Sunday, October 04, 2009

Meet my twin! 

At the tag sale last weekend, two women from the church got into a conversation about godchildren.  I was frankly eve's dropping, moved by the enthusiasm with which they were discussing them.  One of the women noted how blessed the church had been with baptisms and was ticking them off her fingers, one by one.  She finished with saying, "and then there was the best day when we had the twins!"

Now, I was confused.  While I do not know all that many folks from church (I keep hoping Pastor will let me do a photo directory so that then I can officially meet them all and learn their names), I was fairly certain that there are no twins amongst the children.  The other woman looked a bit puzzled until the first woman turned to grin at me and say that A and I were twins because we shared the same baptism!

My heart leapt at hearing her joy of my baptism and it was the first time I shared such over that day.  I do wish it had not been so difficult.  Even more so, I long to remember the moment.  However, standing before me were two women who remembered and took joy at the thought.  It is a marvelous, truly wondrous thing that God would allow me to carry His name, that He would wash me clean and give me new life given the sinner I am.  How it happened does not ultimately matter.  I am thankful to those women for reminding me that.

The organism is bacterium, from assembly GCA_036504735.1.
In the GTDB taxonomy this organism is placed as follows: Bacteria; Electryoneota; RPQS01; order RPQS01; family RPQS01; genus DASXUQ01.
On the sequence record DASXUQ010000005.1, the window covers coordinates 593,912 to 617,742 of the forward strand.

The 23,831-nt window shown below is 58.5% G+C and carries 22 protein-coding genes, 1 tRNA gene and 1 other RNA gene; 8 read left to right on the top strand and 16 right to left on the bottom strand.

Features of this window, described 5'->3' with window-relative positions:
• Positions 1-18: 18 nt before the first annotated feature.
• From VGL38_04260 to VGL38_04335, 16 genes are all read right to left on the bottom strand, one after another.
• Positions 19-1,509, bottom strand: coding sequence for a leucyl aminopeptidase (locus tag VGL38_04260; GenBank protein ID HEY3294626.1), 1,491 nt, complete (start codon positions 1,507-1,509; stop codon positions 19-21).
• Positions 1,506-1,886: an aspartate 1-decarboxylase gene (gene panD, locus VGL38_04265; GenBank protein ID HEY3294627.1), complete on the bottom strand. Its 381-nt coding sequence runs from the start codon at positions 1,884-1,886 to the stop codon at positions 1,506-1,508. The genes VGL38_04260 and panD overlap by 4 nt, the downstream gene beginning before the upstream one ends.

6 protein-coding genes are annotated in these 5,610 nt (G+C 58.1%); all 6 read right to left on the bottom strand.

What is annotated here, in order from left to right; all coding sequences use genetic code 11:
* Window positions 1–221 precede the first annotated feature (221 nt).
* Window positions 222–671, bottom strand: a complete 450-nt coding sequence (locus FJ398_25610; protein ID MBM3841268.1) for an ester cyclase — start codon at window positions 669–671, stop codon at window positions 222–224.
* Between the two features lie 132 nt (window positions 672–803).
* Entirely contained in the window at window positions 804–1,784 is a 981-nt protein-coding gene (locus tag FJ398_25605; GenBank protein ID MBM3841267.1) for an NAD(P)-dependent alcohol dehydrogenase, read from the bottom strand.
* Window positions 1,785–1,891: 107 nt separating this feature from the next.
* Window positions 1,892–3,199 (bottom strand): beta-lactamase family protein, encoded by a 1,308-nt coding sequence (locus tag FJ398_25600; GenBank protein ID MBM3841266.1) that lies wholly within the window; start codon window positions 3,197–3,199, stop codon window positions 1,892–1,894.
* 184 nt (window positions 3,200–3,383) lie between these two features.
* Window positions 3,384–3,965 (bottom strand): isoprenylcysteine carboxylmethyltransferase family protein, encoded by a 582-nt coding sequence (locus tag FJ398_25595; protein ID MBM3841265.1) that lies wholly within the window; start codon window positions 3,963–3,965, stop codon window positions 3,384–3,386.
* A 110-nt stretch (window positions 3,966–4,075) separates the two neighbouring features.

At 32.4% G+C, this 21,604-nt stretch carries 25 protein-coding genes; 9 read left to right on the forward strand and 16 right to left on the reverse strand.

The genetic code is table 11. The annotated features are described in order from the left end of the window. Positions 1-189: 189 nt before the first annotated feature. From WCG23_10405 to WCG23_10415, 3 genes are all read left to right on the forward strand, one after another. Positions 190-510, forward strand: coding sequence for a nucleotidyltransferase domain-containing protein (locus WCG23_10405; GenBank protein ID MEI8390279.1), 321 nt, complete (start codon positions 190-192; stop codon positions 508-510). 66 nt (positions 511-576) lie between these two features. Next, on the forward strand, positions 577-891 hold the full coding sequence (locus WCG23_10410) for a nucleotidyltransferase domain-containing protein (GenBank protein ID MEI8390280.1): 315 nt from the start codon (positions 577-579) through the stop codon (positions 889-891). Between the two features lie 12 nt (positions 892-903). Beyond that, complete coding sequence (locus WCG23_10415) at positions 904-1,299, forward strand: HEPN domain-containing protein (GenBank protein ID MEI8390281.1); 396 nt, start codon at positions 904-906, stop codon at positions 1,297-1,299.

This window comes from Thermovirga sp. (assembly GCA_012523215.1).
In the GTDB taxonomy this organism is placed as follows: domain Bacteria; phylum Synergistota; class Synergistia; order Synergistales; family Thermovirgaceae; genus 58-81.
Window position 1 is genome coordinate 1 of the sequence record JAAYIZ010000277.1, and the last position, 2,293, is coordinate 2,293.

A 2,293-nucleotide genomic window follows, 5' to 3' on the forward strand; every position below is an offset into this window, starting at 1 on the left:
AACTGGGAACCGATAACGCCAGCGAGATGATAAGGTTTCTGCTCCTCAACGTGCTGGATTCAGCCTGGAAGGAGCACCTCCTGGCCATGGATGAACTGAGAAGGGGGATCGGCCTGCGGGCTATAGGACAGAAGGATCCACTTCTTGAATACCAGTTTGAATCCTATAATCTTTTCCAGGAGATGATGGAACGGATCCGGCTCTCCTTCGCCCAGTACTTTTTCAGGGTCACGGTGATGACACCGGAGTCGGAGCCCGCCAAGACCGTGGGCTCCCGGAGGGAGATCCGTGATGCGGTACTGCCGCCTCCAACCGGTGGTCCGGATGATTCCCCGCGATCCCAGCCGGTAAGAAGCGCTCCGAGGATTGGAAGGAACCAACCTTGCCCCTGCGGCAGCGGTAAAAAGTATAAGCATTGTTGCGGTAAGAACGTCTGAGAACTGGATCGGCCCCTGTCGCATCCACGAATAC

I'm a twin!

Is she not adorable?  I told my godmother that she looks like a turtle.  Magnificent woman that she is, JW took no offense.

Today was my Augsburg moment!  Wouldn't you know that my blood sugar was dropping throughout the service, so I was a bit shaky by the time Pastor called me to the front following the sermon.  I was trying to hold off drinking the juice because I wanted to wait until after the Lord's Supper.  Walking up was fine, but standing, teeming with all manner of emotions, was difficult.  Pastor was above me, so I couldn't take his arm or lean against him.  In fact, the only thing near me was the baptismal fount behind me. Even though I thought it might be inappropriate to lean on it, very shortly I reached back and hung on, grateful for the support so that I could concentrate on my confession.

After the service, well, I was simply overwhelmed by all the welcomes I received.  So many came up to greet me and express their joy that I had joined with them.  In the middle of it all, one of the men from the Wednesday night bible study kissed me on my forehead.  That moment and the ones following were difficult for I was frightened by him and yet know that he only was expressing his happiness for me.  I do not like that I struggled to pretend that all was well with those who welcomed me after he stepped away.  Holding A helped, as did a man who stopped by shortly thereafter.